Well, today is Monday, May 6th. Instead of trying to write long posts and stay behind, I am going to get all caught up. I have access to an actual computer today, which makes it easier. Blogging from the keyboard on my phone gets a bit tedious!
On Thursday, I walked from Zubiri to Pamplona. It rained off and on all day. I said goodbye to Maribel and Giovanni in the morning, and will likely not see them again. I walked by myself for much of the day, as happens frequently. I find that I am walking slower than the majority of people, and that is ok. I can only do what I can do, and other than my feet (and at times my calves) hurting, it is pleasant. I met Josef and Lena in the first town out of Zubiri. He had left his wallet in the last albergue and was trying to find a way to contact them or get back to it. I wished him luck and headed on.
The day passed mostly uneventfully. I did have my first mis-step. The Camino went along a river, but the path was above the river 10-15 feet on a little ridge. I had met a couple of ladies from England walking in the opposite direction shortly before that, and they had advised me to walk down by the paved path next to the river. When I got there, I wasn´t sure I would know when to go back up to the higher path, so I took the higher path, full of mud and muck, from the beginning. I kept seeing tracks where people had gone down to the lower path, but they looked pretty slippery. Finally I found a place where I felt I could make it down the hill on my feet. I started down. I was wrong. My feet kept going, and I rolled a time or two. (It was a very short drop, I was never worried I would be hurt). I landed in some bushes, in a slight depression in the ground, face up. Well, normally this would be no problem. Not so this time. Keep in mind that I have 20# on my back. Have you ever seen a turtle that gets flipped over and can´t right himself? Well, there I lay on my back, wet, muddy and slightly scratched from the bramble bush, laughing and flailing my arms and legs unable to do anything. I finally gave a huge roll and managed to get on my side, and upright from there. I brushed myself off, uninjured (except my pride, and that was only a little bruise), and went on. Not 50 feet ahead of me was the path to go back up. Sigh . . .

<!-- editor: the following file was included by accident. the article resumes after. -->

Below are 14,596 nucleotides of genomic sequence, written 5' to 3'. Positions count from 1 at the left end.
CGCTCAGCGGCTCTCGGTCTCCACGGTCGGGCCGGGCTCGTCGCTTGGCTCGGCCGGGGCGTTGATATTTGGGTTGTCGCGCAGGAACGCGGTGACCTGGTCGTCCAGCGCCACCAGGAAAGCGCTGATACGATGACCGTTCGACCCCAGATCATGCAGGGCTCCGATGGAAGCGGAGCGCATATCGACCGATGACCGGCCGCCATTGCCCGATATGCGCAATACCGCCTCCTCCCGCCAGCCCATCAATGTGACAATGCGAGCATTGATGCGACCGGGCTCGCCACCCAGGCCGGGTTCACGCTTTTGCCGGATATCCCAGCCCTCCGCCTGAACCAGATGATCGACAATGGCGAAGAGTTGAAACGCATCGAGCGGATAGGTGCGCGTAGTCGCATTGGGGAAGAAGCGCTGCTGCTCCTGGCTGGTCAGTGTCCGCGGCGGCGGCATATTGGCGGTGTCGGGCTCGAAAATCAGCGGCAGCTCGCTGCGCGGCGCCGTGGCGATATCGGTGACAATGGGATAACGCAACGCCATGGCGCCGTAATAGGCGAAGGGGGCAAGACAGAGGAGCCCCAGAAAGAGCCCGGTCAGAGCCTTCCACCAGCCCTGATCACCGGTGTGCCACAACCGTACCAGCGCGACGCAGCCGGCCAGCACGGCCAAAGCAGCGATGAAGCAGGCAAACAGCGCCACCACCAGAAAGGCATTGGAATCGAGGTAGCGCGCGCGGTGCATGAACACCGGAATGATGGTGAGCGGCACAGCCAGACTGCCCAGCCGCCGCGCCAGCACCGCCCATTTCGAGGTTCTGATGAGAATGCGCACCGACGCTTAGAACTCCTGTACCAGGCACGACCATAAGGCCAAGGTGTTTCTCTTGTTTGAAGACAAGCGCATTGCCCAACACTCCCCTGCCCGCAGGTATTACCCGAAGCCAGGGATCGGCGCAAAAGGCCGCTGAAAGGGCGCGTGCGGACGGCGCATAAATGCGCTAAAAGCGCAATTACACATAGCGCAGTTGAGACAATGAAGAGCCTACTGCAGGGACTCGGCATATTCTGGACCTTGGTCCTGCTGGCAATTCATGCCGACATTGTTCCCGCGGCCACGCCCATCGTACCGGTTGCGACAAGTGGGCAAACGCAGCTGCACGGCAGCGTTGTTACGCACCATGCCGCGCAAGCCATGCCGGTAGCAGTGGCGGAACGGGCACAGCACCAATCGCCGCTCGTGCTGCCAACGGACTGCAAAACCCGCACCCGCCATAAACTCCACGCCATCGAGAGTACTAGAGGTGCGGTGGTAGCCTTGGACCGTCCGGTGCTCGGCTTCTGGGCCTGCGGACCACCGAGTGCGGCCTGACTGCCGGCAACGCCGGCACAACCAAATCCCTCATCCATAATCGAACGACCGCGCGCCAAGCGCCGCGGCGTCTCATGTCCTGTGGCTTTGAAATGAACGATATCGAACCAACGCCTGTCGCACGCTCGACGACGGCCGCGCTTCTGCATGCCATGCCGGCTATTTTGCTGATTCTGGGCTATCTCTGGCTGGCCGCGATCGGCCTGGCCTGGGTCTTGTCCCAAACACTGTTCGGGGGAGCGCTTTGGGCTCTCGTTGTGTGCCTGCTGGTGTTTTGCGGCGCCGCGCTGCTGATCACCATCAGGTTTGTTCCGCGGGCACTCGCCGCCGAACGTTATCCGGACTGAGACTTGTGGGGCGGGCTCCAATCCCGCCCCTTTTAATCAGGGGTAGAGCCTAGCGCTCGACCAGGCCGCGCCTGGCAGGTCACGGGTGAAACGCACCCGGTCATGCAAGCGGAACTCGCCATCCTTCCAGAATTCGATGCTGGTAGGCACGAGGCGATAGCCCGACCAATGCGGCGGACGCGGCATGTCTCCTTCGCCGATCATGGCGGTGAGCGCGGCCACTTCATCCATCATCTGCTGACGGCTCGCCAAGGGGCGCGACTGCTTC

About 3 miles or so before Pamplona, I met up with Josef and Lena again. A local man had given him a ride back to the albergue, and he arrived just as they were locking their doors. He was able to go in and retrieve his wallet, all money, cards and documents intact, and get a ride back with the same local. He only lost about 20 minutes. Amazing how much territory you can cover in a car! We walked together the rest of the way. At one point they debated getting a bus to go the last few kilometers, I was tempted but decided to walk. They ended up walking too.
I couch surfed in Pamplona for two nights; Mario, the man I couchsurfed with, came and picked me up. I arrived in Pamplona at 4; both the private and municipial albergues were full and they were sending people to hostels. That is the danger of arriving too late. You have to walk even further or make alternate (often more expensive) plans for lodging for the night.
I slept well, and the next day (Friday) spent the day relaxing and exploring Pamplona. Friday night I packed up my extra belongings that I would not be taking with me on the Camino (since I had been at Mario´s before going to SJPP, I had left them there). There were the things that I would replenish my pack with, clothing and guide books for Ireland, and my sandals and netbook, which were just too heavy in my pack. I boxed them up, and the next morning I took the box to the post office to send them ahead to myself in Leon. The box weighed 6.5 kg, so I braced myself for shipping costs. They must have a special shipping rate for pilgrim´s, because it only cost €6.5.